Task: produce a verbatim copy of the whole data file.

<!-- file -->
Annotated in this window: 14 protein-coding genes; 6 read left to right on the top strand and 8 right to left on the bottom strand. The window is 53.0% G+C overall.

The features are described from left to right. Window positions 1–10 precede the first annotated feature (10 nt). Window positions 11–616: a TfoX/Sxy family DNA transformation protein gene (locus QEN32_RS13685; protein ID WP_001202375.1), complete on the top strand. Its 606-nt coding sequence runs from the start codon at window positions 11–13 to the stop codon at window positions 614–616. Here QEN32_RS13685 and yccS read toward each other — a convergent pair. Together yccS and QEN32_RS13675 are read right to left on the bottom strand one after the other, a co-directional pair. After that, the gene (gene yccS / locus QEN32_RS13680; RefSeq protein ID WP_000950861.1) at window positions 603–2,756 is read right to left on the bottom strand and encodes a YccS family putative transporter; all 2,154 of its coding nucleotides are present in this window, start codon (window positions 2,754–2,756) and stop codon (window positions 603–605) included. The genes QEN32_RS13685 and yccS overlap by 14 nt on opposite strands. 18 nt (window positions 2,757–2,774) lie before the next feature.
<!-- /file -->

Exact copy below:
Annotated in this window: 14 protein-coding genes; 6 read left to right on the top strand and 8 right to left on the bottom strand. The window is 53.0% G+C overall.

The features are described from left to right. Window positions 1–10 precede the first annotated feature (10 nt). Window positions 11–616: a TfoX/Sxy family DNA transformation protein gene (locus QEN32_RS13685; protein ID WP_001202375.1), complete on the top strand. Its 606-nt coding sequence runs from the start codon at window positions 11–13 to the stop codon at window positions 614–616. Here QEN32_RS13685 and yccS read toward each other — a convergent pair. Together yccS and QEN32_RS13675 are read right to left on the bottom strand one after the other, a co-directional pair. After that, the gene (gene yccS / locus QEN32_RS13680; RefSeq protein ID WP_000950861.1) at window positions 603–2,756 is read right to left on the bottom strand and encodes a YccS family putative transporter; all 2,154 of its coding nucleotides are present in this window, start codon (window positions 2,754–2,756) and stop codon (window positions 603–605) included. The genes QEN32_RS13685 and yccS overlap by 14 nt on opposite strands. 18 nt (window positions 2,757–2,774) lie before the next feature.